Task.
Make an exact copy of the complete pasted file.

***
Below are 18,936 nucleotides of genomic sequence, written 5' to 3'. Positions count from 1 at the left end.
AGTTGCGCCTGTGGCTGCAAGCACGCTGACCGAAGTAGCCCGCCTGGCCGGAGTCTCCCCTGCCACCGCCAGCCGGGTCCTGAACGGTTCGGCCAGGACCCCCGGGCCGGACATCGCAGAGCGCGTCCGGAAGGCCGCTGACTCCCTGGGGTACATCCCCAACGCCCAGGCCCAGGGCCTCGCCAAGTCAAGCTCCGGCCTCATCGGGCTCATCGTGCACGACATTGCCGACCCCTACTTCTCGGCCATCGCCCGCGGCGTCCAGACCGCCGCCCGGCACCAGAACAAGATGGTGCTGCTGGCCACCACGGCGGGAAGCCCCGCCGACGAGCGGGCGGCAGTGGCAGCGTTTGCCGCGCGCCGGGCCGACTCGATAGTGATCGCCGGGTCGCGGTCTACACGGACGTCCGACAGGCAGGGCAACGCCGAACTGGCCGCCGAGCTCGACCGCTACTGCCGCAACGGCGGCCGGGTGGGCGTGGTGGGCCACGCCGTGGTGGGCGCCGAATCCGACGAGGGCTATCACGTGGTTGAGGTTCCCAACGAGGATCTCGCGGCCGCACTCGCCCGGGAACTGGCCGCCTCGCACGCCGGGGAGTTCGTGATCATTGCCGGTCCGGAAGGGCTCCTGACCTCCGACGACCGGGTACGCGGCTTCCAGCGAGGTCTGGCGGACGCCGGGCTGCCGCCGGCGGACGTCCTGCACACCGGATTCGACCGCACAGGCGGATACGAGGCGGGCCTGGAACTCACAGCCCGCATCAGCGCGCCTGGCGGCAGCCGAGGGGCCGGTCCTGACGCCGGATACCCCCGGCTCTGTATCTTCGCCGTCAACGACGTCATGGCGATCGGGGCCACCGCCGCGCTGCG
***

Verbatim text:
Below are 18,936 nucleotides of genomic sequence, written 5' to 3'. Positions count from 1 at the left end.
AGTTGCGCCTGTGGCTGCAAGCACGCTGACCGAAGTAGCCCGCCTGGCCGGAGTCTCCCCTGCCACCGCCAGCCGGGTCCTGAACGGTTCGGCCAGGACCCCCGGGCCGGACATCGCAGAGCGCGTCCGGAAGGCCGCTGACTCCCTGGGGTACATCCCCAACGCCCAGGCCCAGGGCCTCGCCAAGTCAAGCTCCGGCCTCATCGGGCTCATCGTGCACGACATTGCCGACCCCTACTTCTCGGCCATCGCCCGCGGCGTCCAGACCGCCGCCCGGCACCAGAACAAGATGGTGCTGCTGGCCACCACGGCGGGAAGCCCCGCCGACGAGCGGGCGGCAGTGGCAGCGTTTGCCGCGCGCCGGGCCGACTCGATAGTGATCGCCGGGTCGCGGTCTACACGGACGTCCGACAGGCAGGGCAACGCCGAACTGGCCGCCGAGCTCGACCGCTACTGCCGCAACGGCGGCCGGGTGGGCGTGGTGGGCCACGCCGTGGTGGGCGCCGAATCCGACGAGGGCTATCACGTGGTTGAGGTTCCCAACGAGGATCTCGCGGCCGCACTCGCCCGGGAACTGGCCGCCTCGCACGCCGGGGAGTTCGTGATCATTGCCGGTCCGGAAGGGCTCCTGACCTCCGACGACCGGGTACGCGGCTTCCAGCGAGGTCTGGCGGACGCCGGGCTGCCGCCGGCGGACGTCCTGCACACCGGATTCGACCGCACAGGCGGATACGAGGCGGGCCTGGAACTCACAGCCCGCATCAGCGCGCCTGGCGGCAGCCGAGGGGCCGGTCCTGACGCCGGATACCCCCGGCTCTGTATCTTCGCCGTCAACGACGTCATGGCGATCGGGGCCACCGCCGCGCTGCG